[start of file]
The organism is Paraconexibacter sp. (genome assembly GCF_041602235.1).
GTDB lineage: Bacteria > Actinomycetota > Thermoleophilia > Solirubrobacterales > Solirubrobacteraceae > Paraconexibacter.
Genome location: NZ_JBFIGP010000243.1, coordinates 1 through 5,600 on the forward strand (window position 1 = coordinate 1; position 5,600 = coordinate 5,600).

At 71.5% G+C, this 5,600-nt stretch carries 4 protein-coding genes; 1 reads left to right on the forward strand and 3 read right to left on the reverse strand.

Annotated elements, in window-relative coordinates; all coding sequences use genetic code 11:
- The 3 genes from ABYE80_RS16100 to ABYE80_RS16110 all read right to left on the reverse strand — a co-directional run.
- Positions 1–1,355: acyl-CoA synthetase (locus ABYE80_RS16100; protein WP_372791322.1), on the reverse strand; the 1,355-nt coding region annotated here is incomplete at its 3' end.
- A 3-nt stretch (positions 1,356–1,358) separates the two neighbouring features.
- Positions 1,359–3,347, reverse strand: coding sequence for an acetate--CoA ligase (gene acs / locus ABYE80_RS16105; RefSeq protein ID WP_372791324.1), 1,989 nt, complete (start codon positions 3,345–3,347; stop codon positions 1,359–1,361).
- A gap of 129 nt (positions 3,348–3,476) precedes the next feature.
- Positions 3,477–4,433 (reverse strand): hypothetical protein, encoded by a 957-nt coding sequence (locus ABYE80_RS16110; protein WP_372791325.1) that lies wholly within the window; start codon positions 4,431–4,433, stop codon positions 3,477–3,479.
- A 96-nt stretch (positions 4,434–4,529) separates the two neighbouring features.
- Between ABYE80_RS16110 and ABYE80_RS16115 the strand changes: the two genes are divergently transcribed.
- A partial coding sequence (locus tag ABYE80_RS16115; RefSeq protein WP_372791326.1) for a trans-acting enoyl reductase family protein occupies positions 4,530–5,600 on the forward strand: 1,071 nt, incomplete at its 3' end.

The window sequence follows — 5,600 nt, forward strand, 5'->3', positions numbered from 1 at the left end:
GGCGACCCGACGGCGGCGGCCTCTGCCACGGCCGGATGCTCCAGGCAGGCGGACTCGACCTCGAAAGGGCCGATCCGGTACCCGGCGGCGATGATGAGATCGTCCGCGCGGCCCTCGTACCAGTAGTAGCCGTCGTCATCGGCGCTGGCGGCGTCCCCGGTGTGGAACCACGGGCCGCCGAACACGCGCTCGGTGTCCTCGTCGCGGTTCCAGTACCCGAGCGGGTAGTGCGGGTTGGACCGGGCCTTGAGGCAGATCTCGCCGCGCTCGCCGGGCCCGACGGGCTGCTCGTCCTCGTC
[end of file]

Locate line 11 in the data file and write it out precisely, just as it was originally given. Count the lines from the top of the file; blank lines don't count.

- Positions 3,477–4,433 (reverse strand): hypothetical protein, encoded by a 957-nt coding sequence (locus ABYE80_RS16110; protein WP_372791325.1) that lies wholly within the window; start codon positions 4,431–4,433, stop codon positions 3,477–3,479.